the General Assembly
The General Assembly was the first body of the United Nations, and remains the body that is most emblematic of what the United Nations stands for. Comprised of the entirety of the membership of the United Nations, the General Assembly is the largest international collective to debate matters of global significance.
The backbone of the UN, the General Assembly has six iterations. All of its iterations convene in alternation to discuss the most pressing questions under their specific scope of debate, from questions of international security and disarmament in GA1, to legal disputes of international proportions in GA6. Through resolutions, members vote to advise countries and international bodies on how to address these given conflict or imminent troubles.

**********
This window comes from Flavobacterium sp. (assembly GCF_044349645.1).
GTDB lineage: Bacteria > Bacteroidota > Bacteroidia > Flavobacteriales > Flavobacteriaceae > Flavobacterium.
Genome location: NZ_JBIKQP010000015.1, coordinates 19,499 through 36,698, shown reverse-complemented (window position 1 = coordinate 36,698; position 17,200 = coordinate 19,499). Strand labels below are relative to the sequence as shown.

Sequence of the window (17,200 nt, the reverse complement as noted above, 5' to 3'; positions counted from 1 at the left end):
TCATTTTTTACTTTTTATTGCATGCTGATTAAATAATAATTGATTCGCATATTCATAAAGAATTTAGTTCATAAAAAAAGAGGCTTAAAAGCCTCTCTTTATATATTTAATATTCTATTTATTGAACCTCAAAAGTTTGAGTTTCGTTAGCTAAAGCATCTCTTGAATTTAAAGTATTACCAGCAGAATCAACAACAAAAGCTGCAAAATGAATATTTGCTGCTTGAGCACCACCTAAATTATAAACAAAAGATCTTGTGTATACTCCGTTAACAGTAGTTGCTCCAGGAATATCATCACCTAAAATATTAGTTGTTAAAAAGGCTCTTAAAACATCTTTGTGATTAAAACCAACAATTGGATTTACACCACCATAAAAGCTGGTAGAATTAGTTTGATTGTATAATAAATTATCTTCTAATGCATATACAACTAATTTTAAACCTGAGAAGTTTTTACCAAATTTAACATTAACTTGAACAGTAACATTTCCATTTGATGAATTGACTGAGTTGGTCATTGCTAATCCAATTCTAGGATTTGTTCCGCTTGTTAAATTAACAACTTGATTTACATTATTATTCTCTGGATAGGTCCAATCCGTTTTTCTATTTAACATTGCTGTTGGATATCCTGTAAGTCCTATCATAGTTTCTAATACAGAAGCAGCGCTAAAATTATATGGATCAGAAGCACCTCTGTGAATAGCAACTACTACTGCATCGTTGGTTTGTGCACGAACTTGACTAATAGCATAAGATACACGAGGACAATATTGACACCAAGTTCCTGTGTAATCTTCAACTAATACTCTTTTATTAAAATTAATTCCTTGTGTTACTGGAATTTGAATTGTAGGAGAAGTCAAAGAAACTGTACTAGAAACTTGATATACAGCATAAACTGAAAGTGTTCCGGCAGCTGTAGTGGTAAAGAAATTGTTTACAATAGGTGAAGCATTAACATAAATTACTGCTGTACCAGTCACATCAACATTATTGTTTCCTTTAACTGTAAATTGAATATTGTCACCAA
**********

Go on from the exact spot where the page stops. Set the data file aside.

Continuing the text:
Integral to the UN, the General Assembly is where delegates are expected to most adhere to the respectful and peaceful standards mandated by the spirit of diplomacy. Discussions are strictly moderated in favor of being able to hear as many voices as possible, the vote always depends on a simply majority, and resolutions do not represent dicta, but are rather policy suggestions created by a collective effort.